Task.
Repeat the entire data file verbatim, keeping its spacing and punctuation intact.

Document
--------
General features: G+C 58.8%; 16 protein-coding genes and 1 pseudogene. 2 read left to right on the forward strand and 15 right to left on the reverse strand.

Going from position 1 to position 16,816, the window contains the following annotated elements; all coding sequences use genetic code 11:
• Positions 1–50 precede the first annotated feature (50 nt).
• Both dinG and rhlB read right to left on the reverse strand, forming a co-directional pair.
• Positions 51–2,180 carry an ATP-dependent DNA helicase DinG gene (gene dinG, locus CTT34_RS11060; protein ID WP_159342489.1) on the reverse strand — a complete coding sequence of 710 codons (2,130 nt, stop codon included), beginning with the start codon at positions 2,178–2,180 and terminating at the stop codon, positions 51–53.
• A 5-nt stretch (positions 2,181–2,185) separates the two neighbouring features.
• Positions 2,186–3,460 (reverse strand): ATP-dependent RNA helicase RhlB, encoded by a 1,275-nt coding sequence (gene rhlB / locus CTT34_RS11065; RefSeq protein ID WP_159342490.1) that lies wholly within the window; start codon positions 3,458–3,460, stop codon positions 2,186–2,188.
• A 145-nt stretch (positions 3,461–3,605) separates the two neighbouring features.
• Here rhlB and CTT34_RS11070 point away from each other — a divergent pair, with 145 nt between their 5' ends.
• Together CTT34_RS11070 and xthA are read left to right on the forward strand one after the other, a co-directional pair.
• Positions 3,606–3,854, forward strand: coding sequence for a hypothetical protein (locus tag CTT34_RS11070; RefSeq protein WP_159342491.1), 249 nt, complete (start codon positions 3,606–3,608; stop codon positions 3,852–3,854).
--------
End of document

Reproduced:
General features: G+C 58.8%; 16 protein-coding genes and 1 pseudogene. 2 read left to right on the forward strand and 15 right to left on the reverse strand.

Going from position 1 to position 16,816, the window contains the following annotated elements; all coding sequences use genetic code 11:
• Positions 1–50 precede the first annotated feature (50 nt).
• Both dinG and rhlB read right to left on the reverse strand, forming a co-directional pair.
• Positions 51–2,180 carry an ATP-dependent DNA helicase DinG gene (gene dinG, locus CTT34_RS11060; protein ID WP_159342489.1) on the reverse strand — a complete coding sequence of 710 codons (2,130 nt, stop codon included), beginning with the start codon at positions 2,178–2,180 and terminating at the stop codon, positions 51–53.
• A 5-nt stretch (positions 2,181–2,185) separates the two neighbouring features.
• Positions 2,186–3,460 (reverse strand): ATP-dependent RNA helicase RhlB, encoded by a 1,275-nt coding sequence (gene rhlB / locus CTT34_RS11065; RefSeq protein ID WP_159342490.1) that lies wholly within the window; start codon positions 3,458–3,460, stop codon positions 2,186–2,188.
• A 145-nt stretch (positions 3,461–3,605) separates the two neighbouring features.
• Here rhlB and CTT34_RS11070 point away from each other — a divergent pair, with 145 nt between their 5' ends.
• Together CTT34_RS11070 and xthA are read left to right on the forward strand one after the other, a co-directional pair.
• Positions 3,606–3,854, forward strand: coding sequence for a hypothetical protein (locus tag CTT34_RS11070; RefSeq protein WP_159342491.1), 249 nt, complete (start codon positions 3,606–3,608; stop codon positions 3,852–3,854).